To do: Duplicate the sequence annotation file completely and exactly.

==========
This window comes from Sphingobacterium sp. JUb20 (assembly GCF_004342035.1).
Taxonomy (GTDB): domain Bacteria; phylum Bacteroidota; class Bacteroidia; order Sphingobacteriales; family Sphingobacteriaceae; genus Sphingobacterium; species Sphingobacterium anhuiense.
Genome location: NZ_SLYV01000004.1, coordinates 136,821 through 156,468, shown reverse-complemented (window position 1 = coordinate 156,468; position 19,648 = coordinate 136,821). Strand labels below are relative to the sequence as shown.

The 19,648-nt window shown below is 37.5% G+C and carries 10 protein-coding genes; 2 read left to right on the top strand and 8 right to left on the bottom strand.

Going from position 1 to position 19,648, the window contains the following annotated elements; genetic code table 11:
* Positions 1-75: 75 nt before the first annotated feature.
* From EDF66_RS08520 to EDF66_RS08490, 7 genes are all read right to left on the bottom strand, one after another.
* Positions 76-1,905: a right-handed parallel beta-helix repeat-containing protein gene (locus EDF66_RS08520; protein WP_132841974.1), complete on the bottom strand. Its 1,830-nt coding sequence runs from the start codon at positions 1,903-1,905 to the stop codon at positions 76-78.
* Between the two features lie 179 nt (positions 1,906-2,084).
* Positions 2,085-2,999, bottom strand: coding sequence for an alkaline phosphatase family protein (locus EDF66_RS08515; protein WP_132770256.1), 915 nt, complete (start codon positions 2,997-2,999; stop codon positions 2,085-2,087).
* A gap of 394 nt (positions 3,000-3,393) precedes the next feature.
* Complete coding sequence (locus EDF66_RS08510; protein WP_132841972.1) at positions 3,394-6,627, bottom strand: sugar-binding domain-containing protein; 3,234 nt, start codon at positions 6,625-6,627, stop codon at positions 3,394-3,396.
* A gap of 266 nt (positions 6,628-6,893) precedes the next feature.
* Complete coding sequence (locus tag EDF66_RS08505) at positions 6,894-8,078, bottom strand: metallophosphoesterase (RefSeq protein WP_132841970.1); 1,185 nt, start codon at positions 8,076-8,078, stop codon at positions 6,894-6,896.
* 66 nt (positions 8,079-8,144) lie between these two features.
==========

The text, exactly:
This window comes from Sphingobacterium sp. JUb20 (assembly GCF_004342035.1).
Taxonomy (GTDB): domain Bacteria; phylum Bacteroidota; class Bacteroidia; order Sphingobacteriales; family Sphingobacteriaceae; genus Sphingobacterium; species Sphingobacterium anhuiense.
Genome location: NZ_SLYV01000004.1, coordinates 136,821 through 156,468, shown reverse-complemented (window position 1 = coordinate 156,468; position 19,648 = coordinate 136,821). Strand labels below are relative to the sequence as shown.

The 19,648-nt window shown below is 37.5% G+C and carries 10 protein-coding genes; 2 read left to right on the top strand and 8 right to left on the bottom strand.

Going from position 1 to position 19,648, the window contains the following annotated elements; genetic code table 11:
* Positions 1-75: 75 nt before the first annotated feature.
* From EDF66_RS08520 to EDF66_RS08490, 7 genes are all read right to left on the bottom strand, one after another.
* Positions 76-1,905: a right-handed parallel beta-helix repeat-containing protein gene (locus EDF66_RS08520; protein WP_132841974.1), complete on the bottom strand. Its 1,830-nt coding sequence runs from the start codon at positions 1,903-1,905 to the stop codon at positions 76-78.
* Between the two features lie 179 nt (positions 1,906-2,084).
* Positions 2,085-2,999, bottom strand: coding sequence for an alkaline phosphatase family protein (locus EDF66_RS08515; protein WP_132770256.1), 915 nt, complete (start codon positions 2,997-2,999; stop codon positions 2,085-2,087).
* A gap of 394 nt (positions 3,000-3,393) precedes the next feature.
* Complete coding sequence (locus EDF66_RS08510; protein WP_132841972.1) at positions 3,394-6,627, bottom strand: sugar-binding domain-containing protein; 3,234 nt, start codon at positions 6,625-6,627, stop codon at positions 3,394-3,396.
* A gap of 266 nt (positions 6,628-6,893) precedes the next feature.
* Complete coding sequence (locus tag EDF66_RS08505) at positions 6,894-8,078, bottom strand: metallophosphoesterase (RefSeq protein WP_132841970.1); 1,185 nt, start codon at positions 8,076-8,078, stop codon at positions 6,894-6,896.
* 66 nt (positions 8,079-8,144) lie between these two features.